One of the most curious aspects of Tulsa's homicide rate is that, generally speaking, the numbers seem to spike one year, drop the next, then spike again.
That's been the cases for the last decade or so, and the trend appears to be continuing this year. After the city suffered through a violent 2009 in which a record 71 people were homicide victims, 2010 has been quieter, with only 55 victims having been reported as of Nov. 29.
"I don't have an answer for a social solution," said Sgt. Mike Huff, who leads the Tulsa Police Department's homicide unit. "But I do see that we seem to be going through the same thing every other year."
Huff said the department has put a lot of effort into identifying those issues and analyzing the accompanying figures, particularly through its Comparative Statistic program, which provides instantaneous crime statistics.
"We're trying to intelligently address different areas," he said, explaining that the CompStat figures help the department's management decide where and how it can devote its manpower for the best results. "But it's frustrating, when you have to hurry in after the fact instead of doing preventative things."
As for the up-and-down nature of Tulsa's homicide rate, Huff described it as a "violence loop."
"So much of it is the product of street violence, and we'll have an uptick, so we deal with it and take people off the streets," he said. "That seems to settle things down for a year or so, then a new group will form and we'll go through a period of more violence again."
The simple explanation, he acknowledged, is that that void in violence never remains a void for long -- there are always other individuals or groups eager to step in and take advantage, he said, initiating another violent cycle.
With one month left in 2010, Tulsa appears to be safe from setting a new record for homicides in a year. But Hyde felt much the same in the middle of November last year, and a bloody holiday season changed all that.
"There always is a bit of a rush," he said, referring to the fact that the holidays -- a time when people tend to socialize more and consume more alcohol -- can lead to an escalation in violence. "We only saw four or five homicides (last year) in the month of December, but we saw four or five alone after the 17th of November (through the end of the month)."
Huff is hoping this year won't follow the same pattern.
"The holidays can be feast or famine," he said. "We hope for a famine every year."
The decrease in the number of reported homicides this year hasn't necessarily meant less work for the people in his unit, Huff said.
"We've had a couple of very active situations involving missing people that we suspect are victims of foul play," he said. "And we seem to have a lot of those open over the last 12 to 14 months ... that's always a very intensive effort.
"I don't think people realize we're not a Monday-through-Friday, 7:30-to-5 job," Huff said of his 15-member department. "Seven days a week, somebody's on duty, every day, every holiday. These things usually start in the middle of the night.
So the human factor is, how do you manage people and manage their time? When we solve cases, we also spend a considerable amount of time getting them ready to go to court and working with the prosecutors. So we've got a lot of balls in the air."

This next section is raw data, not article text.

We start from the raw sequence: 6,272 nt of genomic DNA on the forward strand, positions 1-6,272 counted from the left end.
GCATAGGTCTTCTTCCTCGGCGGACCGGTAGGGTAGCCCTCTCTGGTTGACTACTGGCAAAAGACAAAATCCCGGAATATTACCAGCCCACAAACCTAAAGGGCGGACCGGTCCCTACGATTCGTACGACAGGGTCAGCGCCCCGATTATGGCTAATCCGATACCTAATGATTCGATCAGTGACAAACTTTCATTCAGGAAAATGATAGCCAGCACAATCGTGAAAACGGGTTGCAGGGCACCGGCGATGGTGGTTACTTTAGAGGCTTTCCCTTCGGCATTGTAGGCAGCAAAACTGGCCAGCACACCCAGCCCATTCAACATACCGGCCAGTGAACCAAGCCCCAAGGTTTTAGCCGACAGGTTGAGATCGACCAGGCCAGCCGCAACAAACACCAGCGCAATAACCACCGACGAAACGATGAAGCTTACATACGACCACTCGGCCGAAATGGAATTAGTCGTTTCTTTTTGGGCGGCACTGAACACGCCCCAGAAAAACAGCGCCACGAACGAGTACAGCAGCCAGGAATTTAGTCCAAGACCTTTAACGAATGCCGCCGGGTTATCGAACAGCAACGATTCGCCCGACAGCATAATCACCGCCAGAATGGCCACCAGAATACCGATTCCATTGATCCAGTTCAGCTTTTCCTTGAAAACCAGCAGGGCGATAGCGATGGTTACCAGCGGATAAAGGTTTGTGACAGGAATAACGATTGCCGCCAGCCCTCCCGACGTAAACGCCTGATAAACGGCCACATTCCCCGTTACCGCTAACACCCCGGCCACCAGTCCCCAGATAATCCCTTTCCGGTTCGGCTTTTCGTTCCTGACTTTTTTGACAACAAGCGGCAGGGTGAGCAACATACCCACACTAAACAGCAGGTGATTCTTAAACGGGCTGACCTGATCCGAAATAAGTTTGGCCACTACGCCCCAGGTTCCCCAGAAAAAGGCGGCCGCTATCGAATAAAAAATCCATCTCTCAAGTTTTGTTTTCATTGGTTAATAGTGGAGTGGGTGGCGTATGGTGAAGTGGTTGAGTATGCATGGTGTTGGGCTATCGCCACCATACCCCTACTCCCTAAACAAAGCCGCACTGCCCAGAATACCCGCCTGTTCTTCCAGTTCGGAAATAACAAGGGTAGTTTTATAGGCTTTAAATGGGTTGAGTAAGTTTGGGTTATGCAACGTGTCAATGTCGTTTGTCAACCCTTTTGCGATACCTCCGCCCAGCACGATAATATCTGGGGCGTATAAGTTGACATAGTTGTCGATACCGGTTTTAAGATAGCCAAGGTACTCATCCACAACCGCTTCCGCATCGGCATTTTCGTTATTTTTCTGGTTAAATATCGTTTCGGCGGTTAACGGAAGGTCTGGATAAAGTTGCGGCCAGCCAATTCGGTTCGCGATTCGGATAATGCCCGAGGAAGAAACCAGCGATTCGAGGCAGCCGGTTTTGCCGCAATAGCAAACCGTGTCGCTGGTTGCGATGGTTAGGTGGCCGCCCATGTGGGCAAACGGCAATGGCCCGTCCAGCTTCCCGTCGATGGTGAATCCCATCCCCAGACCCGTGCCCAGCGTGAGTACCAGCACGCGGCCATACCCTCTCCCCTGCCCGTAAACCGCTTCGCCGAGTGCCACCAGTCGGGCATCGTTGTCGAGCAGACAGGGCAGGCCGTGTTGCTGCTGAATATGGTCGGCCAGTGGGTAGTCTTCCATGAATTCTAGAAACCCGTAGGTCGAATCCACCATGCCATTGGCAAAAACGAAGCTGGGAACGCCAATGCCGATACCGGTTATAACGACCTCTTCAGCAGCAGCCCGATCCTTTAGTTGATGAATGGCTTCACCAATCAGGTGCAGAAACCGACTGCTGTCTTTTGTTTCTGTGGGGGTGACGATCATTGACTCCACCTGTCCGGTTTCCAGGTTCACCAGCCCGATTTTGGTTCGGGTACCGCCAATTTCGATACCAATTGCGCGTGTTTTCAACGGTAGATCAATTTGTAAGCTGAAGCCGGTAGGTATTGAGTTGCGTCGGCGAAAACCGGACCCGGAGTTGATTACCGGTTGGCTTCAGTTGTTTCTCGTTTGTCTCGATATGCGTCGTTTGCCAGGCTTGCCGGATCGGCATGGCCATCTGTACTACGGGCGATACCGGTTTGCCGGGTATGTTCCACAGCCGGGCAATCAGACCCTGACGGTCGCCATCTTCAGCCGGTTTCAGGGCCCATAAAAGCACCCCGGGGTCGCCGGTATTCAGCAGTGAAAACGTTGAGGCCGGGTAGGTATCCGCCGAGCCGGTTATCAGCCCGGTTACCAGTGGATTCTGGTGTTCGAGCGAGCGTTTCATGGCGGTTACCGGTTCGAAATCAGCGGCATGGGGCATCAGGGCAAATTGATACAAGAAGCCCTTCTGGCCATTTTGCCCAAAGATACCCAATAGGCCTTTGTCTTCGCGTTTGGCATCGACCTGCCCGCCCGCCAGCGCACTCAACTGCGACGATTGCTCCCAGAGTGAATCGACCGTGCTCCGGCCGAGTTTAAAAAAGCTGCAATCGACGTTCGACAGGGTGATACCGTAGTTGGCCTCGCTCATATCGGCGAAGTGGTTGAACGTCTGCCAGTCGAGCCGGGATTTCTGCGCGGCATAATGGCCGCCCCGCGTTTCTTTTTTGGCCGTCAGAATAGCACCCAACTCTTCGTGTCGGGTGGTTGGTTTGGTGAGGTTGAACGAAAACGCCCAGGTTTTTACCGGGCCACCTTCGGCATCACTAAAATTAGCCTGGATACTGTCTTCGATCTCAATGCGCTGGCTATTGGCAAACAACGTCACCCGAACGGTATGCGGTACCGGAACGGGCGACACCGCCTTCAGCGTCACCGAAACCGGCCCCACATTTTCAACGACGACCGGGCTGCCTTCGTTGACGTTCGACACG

The lesson from all that, Huff said, is that "even though the number (of homicides) is less than last year's, that number is not reflective of the effort."
He said his unit continues to spend a good deal of time investigating the murder of Tulsa businessman and former University of Tulsa football star Neal Sweeney, who was gunned down in September 2008. So far, five people have been arrested in connection with the crime, Huff said, describing the effort his unit has put into the investigation as "overwhelming."
And while the homicide unit leader emphasizes that he is aware of the human cost of every killing in the city, some cases make a bigger impression than others. He cited the example earlier this year of a 14-year-old boy who was shot to death by a clerk as he attempted to rob a convenience store.
"We all thought, 'Where did that kid come from?'" he said.
Nevertheless, Huff said, the decrease in homicides so far this year is a welcome development, along with the recent announcement by Mayor Dewey Bartlett Jr. that interim Police Chief Chuck Jordan would be filling the job permanently.
"Now we have a chief of police who really has the got the best interests of the police department as a whole at heart," Huff said. "He was a homicide detective years ago, so he's very supportive of us, and I think this will be good for the department of our delivery of service to the community ... I think we've got the support of the brass now, which always makes you feel a tad bit better."
Huff said his unit has taken advantage of the comparatively slow year to make some changes in its investigative policies and make better use of the technology that's available.
"Technology is an asset, but dealing that technology is extraordinarily difficult," he said. "The boom in surveillance video and cellular technology is, wow, great, and it can certainly help you deliver results. But the time it takes to search for those things, recover it and analyze it is substantial. I'm not griping at all, but the size of our department has not grown to fulfill the requirements of that."
Huff said his unit has a homicide clearance rate of 78 percent this year, slightly lower than its customary 80 percent rate in years past but considerably better than the national average of 58 percent. He also said he anticipates being ready to announce the closure of two more cases soon, which will lead to an improvement of this year's rate.
"We're not just sitting back waiting for phone calls," he said.
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